After five years of drought, the worst for 60 years, the West African state of Upper Volta has now been hit by floods.
GV & Pan People look at river in flood (2 shots)
GV Pan land covered in flood water
GV flooded village (2 shots)
GV Villagers watching and carrying bicycles through flood waters (3 shots)
SV Village woman with basket on head stands in water up to knees
Initials AE/2.46 AE/2.56
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Background: After five years of drought, the worst for 60 years, the West African state of Upper Volta has now been hit by floods.
At 5 am on Monday (July 30) the rains came. It rained continuously for 48 hours and a people who have scarcely seen rain for years had more than 2 inches (67mm).
River were in flood, roads impassable and villages and fields covered in flood waters.
But the joy of the Upper Volta people was unbounded.
The damage from the floods was slight, and the rain will eventually mean the people have a future, once the waters subside and the planting of crops can begin again.
In a few days, the people were saying, they would start work on what they always though their country should be - "an oasis of shade and water."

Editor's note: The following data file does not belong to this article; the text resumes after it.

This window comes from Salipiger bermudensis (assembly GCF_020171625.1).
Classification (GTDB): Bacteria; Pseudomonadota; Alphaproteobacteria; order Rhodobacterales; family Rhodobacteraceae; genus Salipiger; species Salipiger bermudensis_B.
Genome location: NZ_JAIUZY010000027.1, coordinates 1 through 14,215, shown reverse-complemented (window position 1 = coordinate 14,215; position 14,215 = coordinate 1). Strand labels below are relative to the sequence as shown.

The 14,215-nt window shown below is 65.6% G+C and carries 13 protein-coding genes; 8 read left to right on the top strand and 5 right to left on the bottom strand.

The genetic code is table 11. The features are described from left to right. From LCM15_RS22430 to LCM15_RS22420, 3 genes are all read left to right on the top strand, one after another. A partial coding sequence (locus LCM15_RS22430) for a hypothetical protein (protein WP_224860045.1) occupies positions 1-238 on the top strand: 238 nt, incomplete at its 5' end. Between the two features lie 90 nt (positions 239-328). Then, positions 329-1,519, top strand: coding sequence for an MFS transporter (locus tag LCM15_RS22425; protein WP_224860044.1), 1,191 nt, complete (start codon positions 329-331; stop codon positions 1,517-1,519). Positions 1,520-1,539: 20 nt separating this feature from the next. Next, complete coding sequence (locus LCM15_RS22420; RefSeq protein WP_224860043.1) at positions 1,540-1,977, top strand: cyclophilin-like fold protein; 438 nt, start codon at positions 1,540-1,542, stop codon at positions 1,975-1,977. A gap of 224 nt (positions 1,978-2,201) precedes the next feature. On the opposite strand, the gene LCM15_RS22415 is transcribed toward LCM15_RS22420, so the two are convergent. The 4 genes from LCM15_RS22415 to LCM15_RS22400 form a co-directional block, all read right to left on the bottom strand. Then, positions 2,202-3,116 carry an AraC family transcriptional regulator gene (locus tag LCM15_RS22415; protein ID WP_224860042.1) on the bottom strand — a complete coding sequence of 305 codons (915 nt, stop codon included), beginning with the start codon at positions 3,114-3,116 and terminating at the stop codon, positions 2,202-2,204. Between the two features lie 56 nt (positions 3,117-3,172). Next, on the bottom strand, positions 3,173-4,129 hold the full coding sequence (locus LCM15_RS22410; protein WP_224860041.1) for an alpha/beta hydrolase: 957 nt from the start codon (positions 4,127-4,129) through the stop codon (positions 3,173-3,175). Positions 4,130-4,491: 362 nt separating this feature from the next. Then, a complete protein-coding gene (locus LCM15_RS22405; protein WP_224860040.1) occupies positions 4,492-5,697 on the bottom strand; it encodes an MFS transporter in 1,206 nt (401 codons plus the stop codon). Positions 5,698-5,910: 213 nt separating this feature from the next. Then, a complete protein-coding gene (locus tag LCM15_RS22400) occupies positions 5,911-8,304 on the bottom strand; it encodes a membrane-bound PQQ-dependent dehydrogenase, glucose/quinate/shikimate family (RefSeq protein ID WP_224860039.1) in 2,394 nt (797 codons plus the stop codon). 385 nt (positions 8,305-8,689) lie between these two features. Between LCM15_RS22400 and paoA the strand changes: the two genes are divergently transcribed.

But it will take many years for the country to recover from the drought. Sixty to eighty per cent of the livestock are estimated to have died and this year's harvest was only one third of its usual size. Relief supplies of food and long term aid are still vital.
SYNOPSIS: In the West African state of Upper Volta the five year drought has ended in a cloudburst. Suddenly people who had scarcely seen rain for years were suffering from floods. The rain came at 5 am on Monday - and two inches fell in 48 hours.
Dried up rivers turned into torrents; roads became impassable and land was under water. But little damage was caused. And for the people, the day the rain came, was a day of great joy. It meant they had a future.
The immediate effect of the rain is to make it more difficult to get food to people on the verge of starvation.
The drought is estimated to have killed sixty to eighty per cent of the country's livestock. And this year's harvest was only one third the normal size. so relief supplies are still vital.
Now, the people say, the country can be an oasis of shade and water.